10.3As default all the Map Layers (left) are automatically added to the Legend Items (right). Since we have decided to show each barangay with a separate color, we need to remove Barangays from Legend Items. Select Barangays and click on <. Sort the legend items in the following order by using the arrows (up/down) at the right:
Municipal boundary, Roads, Rivers, Lake. Click Next.
10.4 In this step of the wizard you can change some text properties. Size 16 and font Arial will work fine. Click Next.
10.5 In this step of the wizard you can edit the legend frame properties. No legend frame is however necessary. Click Next.
10.6 In this step of the wizard you can edit the legend items properties. The Patch fields refer to the size of the symbol (point, line or polygon). Click Next.
10.7 In this last step of the wizard you can edit spacing in the legend. You can choose to change the settings or use the default settings. Click Finish.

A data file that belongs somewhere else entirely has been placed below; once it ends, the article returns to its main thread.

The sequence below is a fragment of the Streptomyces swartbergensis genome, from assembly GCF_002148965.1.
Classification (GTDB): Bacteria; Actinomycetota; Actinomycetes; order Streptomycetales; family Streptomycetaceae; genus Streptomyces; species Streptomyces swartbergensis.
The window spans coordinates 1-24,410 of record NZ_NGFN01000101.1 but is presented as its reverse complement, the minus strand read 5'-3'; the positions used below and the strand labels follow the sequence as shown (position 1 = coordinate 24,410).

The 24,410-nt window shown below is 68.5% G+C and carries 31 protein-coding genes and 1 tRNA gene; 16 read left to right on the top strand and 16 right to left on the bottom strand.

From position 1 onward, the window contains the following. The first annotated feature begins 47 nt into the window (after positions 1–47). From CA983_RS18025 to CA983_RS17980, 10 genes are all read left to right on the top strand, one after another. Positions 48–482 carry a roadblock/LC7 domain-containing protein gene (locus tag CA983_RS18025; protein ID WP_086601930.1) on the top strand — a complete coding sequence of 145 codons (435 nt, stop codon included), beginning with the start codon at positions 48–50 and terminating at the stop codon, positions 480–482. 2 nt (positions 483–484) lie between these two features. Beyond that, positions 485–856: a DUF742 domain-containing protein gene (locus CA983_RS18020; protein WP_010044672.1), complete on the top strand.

10.8 The legend is added to the map. Drag it and place it at a suitable place at the right (compare to image below). If you’re not satisfied with the appearance of the legend, you can easily edit each legend item by clicking on it. You can also delete the legend and run the wizard again from the beginning.

11 Adding and Editing Barangay Names in the Map
11.1 In the table of contents, right-click on the Barangays layer and choose Label Features. If you have the “correct” settings, the barangay names are added to the map and placed on their default positions. If not, don’t hesitate. We’ll take care of this very soon.